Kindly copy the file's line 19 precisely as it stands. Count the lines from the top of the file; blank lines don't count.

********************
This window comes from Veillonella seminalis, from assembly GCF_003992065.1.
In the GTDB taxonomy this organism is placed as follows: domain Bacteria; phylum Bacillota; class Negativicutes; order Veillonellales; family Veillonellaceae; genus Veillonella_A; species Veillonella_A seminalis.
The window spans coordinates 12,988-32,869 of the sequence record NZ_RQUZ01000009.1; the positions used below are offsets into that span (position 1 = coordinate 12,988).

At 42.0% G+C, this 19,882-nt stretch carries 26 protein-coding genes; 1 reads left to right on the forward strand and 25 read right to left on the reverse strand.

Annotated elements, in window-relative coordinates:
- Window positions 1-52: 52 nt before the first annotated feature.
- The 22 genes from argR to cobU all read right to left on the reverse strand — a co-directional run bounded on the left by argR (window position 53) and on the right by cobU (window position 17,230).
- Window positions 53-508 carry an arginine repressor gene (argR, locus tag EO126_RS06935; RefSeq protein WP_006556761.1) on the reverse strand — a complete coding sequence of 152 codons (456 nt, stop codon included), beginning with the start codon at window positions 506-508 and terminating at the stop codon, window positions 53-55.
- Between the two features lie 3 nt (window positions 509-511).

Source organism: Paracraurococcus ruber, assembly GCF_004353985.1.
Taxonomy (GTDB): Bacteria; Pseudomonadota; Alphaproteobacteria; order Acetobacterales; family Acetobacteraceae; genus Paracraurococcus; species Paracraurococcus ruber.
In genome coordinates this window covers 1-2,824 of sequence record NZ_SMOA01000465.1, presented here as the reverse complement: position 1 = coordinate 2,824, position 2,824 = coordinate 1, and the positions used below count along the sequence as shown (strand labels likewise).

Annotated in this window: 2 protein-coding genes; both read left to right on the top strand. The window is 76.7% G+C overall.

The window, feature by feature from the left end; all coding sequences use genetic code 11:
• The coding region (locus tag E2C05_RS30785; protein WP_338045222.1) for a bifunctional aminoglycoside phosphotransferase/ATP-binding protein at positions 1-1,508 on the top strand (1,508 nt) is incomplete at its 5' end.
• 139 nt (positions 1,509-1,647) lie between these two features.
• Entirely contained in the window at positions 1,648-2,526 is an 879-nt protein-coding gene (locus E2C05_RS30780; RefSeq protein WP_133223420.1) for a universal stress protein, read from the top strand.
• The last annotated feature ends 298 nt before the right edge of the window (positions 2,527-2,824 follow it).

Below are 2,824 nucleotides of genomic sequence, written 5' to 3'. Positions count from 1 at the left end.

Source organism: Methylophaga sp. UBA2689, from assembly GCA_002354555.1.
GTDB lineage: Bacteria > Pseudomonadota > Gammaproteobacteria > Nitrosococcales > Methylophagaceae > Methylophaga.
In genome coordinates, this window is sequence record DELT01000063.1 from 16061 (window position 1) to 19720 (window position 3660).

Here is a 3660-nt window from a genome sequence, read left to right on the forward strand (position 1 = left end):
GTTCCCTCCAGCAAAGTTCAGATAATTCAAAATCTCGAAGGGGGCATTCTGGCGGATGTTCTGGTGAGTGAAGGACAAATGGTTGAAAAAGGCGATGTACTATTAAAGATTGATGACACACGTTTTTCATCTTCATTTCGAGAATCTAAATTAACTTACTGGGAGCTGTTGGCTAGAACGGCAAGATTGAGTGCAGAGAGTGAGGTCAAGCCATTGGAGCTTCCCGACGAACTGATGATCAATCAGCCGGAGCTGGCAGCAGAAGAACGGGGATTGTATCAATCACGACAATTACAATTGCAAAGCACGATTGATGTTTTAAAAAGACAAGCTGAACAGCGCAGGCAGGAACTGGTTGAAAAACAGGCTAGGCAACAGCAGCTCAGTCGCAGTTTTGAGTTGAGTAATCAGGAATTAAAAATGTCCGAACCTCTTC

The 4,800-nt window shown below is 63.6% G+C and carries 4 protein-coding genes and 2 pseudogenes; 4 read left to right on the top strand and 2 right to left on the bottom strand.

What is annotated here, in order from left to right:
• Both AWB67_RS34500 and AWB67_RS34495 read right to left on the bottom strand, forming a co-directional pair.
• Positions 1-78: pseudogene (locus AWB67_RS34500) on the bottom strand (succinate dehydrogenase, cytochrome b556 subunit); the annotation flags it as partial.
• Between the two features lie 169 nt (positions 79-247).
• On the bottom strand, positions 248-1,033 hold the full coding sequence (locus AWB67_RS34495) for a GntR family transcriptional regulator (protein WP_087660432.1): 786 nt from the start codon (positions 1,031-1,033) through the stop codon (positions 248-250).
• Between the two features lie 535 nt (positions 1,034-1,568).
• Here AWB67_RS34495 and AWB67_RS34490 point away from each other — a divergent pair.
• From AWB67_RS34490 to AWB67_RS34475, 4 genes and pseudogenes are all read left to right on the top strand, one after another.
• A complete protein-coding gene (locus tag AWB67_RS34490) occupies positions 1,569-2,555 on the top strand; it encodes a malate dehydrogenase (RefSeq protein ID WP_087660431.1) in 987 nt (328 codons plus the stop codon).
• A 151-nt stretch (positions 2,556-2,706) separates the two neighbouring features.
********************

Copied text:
Below are 2,824 nucleotides of genomic sequence, written 5' to 3'. Positions count from 1 at the left end.